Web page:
KANG-WON (River Moor), or Kougen, with 833,000 inhabs., is unique among the provinces in that its (150 M.) coast is unsheltered by islands, and is without harbors. It is the most mountainous of all the provinces. The Twelve Thousand Peaks of the Diamond Mt. are within its borders, as is also the source of the river Han. Forty-five miles off the coast lies the solitary and rarely visited Dagelet Island (named for this astronomer by La Pérouse, the French navigator who discovered it in 1787). From the high rampart of bare rock which surrounds it a central peak rises 4000 ft. above the sea. The few Koreans and Japanese who dwell in this lonely spot subsist by fishing for the whales which abound in the waters roundabout. The coast of the province is noted among Koreans for its Eight Views (P'al-kyong), which are of no interest to foreigners.
KYONG-KWI (Capital Boundaries), of Keiki (pop. 1,513,966) though smallest in area, is one of the richest of all the Korean possessions. It flanks Kang-Won on the W., the Yellow Sea on the E., is crossed by the Han River (largest of the native rivers flanked on both sides by Korean territory), and beside Seoul, the modern capital, it contains within its borders the important port of Chemulpo, and the one-time prosperous town of Kang-hoa.
NORTH AND SOUTH CHYUNG-CHYONG (Pure Loyalty), or Chuusei, a rich and fertile province (pop. 1,519,309) sometimes referred to as the Granary of the Kingdom, is celebrated among Christians as the 'nursery of the faith,' for its soil has been repeatedly soaked with the blood of native believers. Along its coast are numerous bays and islands marked on European charts with the names of the foreign navigators who visited them in the early days. Jerome Bay and the Prince Imperial Archipelago recall the ill-fated wrecks (in 1846) of the ships Glory and Victory. Fogs are frequent off the coast, and these, with the many shoals and strong high tides, render navigation extremely hazardous. The Keum, a river of minor importance, drains both provinces and empties into the Yellow Sea near Kun-San.
NORTH AND SOUTH CHYOLLA (Complete Network), or Zenra, the most fertile and warmest of the provinces (pop. 2,632,849), occupy the site of the ancient Kingdom of Pakché; are the nearest to Shanghai, and produce cattle for the meat-eating Korean and cotton for the Japanese mills. The island-dotted shores have been the scene of many shipwrecks.
NORTH AND SOUTH KYONG-SYANG (Joyful Honor) or Keishou, occupy the site of the sometime kingdoms of Silla, Kaya, and Karak, in the southeasternmost region of the peninsula, and are at once the richet and most populous (3,174,985 inhabs.) of the provinces. The plains and valleys are watered and drained by the Nak-tong, and the equable climate is free from the rigors of the northern winters. From time immemorial the invading Japanese have landed their troops here, and here the earliest Korean civilization and art reached their highest development before being expatriated to the island of Kyuushu. Fusan, one of the most important of the ports, is mentioned at p. 694. The Japanese are developing the region, and China-hai, on the bay of the same name, is perhaps destined to be a great naval port.
The KOREAN HIGHWAYS are not yet suitable for automobiles. What the natives grandiloquently term 'Great Roads' are oftentimes infamous foot-paths with scarcely room for two laden bulls to pass each other. Many of the bridges (usually sod-covered) are so rotten that even the native horses refuse to cross them until the mapu (driver) crosses them first and tests them. The Japanese Gov't is rapidly extending the peninsular highways, widening and strengthening them as they go. At present the difficulties of automobile travel in Korea would be too great to be lightly undertaken.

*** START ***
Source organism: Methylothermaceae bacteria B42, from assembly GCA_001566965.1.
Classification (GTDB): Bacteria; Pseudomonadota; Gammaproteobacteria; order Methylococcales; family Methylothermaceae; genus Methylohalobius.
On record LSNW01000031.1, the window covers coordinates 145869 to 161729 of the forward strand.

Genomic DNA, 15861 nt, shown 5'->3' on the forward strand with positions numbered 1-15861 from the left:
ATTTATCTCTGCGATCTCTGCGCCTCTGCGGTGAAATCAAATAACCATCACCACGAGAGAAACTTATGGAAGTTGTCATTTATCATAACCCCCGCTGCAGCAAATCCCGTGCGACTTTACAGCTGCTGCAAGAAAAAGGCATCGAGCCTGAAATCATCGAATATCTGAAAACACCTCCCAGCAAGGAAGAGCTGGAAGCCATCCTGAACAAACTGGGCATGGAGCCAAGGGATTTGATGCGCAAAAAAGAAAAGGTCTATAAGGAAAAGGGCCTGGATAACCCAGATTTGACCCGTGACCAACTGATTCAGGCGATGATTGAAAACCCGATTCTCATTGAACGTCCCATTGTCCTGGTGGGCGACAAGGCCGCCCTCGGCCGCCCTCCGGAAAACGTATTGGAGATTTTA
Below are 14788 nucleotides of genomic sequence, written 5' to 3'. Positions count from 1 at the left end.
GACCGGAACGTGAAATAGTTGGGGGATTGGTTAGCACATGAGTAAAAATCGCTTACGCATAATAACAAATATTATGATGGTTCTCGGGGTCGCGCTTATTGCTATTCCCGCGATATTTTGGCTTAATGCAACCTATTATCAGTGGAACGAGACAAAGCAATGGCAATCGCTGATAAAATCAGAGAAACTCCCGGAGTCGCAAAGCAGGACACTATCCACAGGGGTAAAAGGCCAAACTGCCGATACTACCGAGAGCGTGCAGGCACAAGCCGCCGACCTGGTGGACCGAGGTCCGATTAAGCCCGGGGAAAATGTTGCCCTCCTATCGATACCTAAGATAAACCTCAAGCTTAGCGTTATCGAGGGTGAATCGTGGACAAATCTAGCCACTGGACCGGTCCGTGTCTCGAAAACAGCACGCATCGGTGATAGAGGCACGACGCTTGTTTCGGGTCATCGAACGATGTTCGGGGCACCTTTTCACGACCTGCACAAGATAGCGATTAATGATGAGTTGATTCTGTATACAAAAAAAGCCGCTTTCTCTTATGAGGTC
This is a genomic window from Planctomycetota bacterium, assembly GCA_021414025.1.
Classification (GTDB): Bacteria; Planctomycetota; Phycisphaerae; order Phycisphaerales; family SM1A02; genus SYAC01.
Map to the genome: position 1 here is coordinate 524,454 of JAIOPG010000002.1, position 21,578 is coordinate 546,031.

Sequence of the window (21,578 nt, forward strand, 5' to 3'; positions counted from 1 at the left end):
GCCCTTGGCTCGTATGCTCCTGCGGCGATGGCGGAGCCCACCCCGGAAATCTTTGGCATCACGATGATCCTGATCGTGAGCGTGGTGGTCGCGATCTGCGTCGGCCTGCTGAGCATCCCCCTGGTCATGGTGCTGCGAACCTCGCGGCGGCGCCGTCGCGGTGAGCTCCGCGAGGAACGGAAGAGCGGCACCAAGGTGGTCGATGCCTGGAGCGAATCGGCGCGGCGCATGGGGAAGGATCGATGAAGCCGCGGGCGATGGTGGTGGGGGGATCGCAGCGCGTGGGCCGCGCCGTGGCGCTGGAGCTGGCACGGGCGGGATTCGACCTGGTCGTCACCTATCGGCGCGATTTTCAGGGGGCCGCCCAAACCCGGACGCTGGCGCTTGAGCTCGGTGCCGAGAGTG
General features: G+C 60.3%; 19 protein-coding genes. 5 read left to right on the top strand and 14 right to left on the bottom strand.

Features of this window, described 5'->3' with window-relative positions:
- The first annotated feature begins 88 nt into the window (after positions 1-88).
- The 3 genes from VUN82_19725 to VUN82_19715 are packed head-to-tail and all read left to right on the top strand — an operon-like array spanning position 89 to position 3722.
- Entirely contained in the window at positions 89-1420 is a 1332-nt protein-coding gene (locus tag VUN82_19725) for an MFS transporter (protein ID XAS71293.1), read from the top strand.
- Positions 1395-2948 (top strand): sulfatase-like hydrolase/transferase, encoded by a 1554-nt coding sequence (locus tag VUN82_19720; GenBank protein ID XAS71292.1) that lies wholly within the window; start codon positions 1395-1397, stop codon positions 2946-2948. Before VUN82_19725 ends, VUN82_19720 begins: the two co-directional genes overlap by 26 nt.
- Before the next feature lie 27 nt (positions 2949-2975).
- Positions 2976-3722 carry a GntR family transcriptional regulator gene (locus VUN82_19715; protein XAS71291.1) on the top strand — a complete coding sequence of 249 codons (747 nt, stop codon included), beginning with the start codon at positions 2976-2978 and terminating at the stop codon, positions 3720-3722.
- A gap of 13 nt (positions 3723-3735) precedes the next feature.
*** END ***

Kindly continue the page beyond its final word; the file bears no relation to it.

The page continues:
The River System is extensive, and the country is well watered, but with few exceptions the streams, because of their shallowness, are practically useless for navigation. The largest of the rivers, the Yalu, called by the Koreans Am Nok, or Green Duck (from its bluish-green color after the melting of the snow and ice near its mt. source), forms a part of the N. boundary and separates Korea from Manchuria. It is navigable for 60 M. from its triple mouth (at the Yellow Sea), and is much used for rafting down (to Antung) the logs cut near its upper reaches. The cold Tumen, which rises in the Ever-White Mts. and separates N.E. Korea from Asiatic Russia, though about 200 M. long is of little benefit to Koreans. It is frozen over during several months of the intense Siberian winter, and in the spring, when the snows melt, it becomes a raging torrent difficult to navigate. The Tai-dong (Daidou), which drains South Phyong-An and is often called the Ping Yang (after it passes the old capital of that name), empties into the Yellow Sea near Chinnampo and is one of the important rivers of the peninsula. At Ping Yang it is about 1200 ft. wide, and during the season its surface is often quite covered with the timber-rafts that come down from the mts. to the sea. The upper reaches are noted for fine scenery. The stately Han, the finest of the Korean rivers, referred to by mariners as the Seoul River and by others as the River of Golden Sand (because of the auriferous deposits in its bed), rises in the Diamond Mt., serves as the great fluvial artery between that region and Seoul (where it is 900 ft. wide), thence flows 45 M. to the Yellow Sea. It is navigable for small flat-bottomed craft for nearly 170 M. from its mouth, and up and down its sinuous course, through gorges that remind one of those of the Yangtze-kiang, go many picturesque, mediaeval junks. There are 50 or more rapids along its upper reaches, and some of them glissade down amid the most beautiful and inspiring scenery in the country. It is the favorite river with foreigners for house-boating, and a journey to its mt. source leads one through the very heart of Korea, where many of the old beliefs and customs prevail. Trips can always be planned with the assistance of the hotel manager at Seoul. The high tides of the Yellow Sea affect the river 56 M. from its mouth. Thirty miles below the capital it divides, the main stream flowing W., and a branch, the Salée, turning S. At the mouth stands Kanghoa Island ('Flower of the River'), long regarded as one of the invincible fortified outposts of the capital, and oftentimes the retreat of kings forced out by foreign invasion or domestic uprisings. Duplicates of the national archives were formerly preserved here, and the library was anciently rich in Chinese MSS. The fortress was bombarded and destroyed so many times after the foreigners forced their way into the country, that its one-time prestige has vanished. -- The Nak-tong, the most prominent of the southern rivers, drains the greater part of North Kyong-Syang before emptying into the Korea Channel near Fusan. The Keum River rises in Chyung-Chyong and merges its shallow waters with those of the Yellow Sea near Kun-san.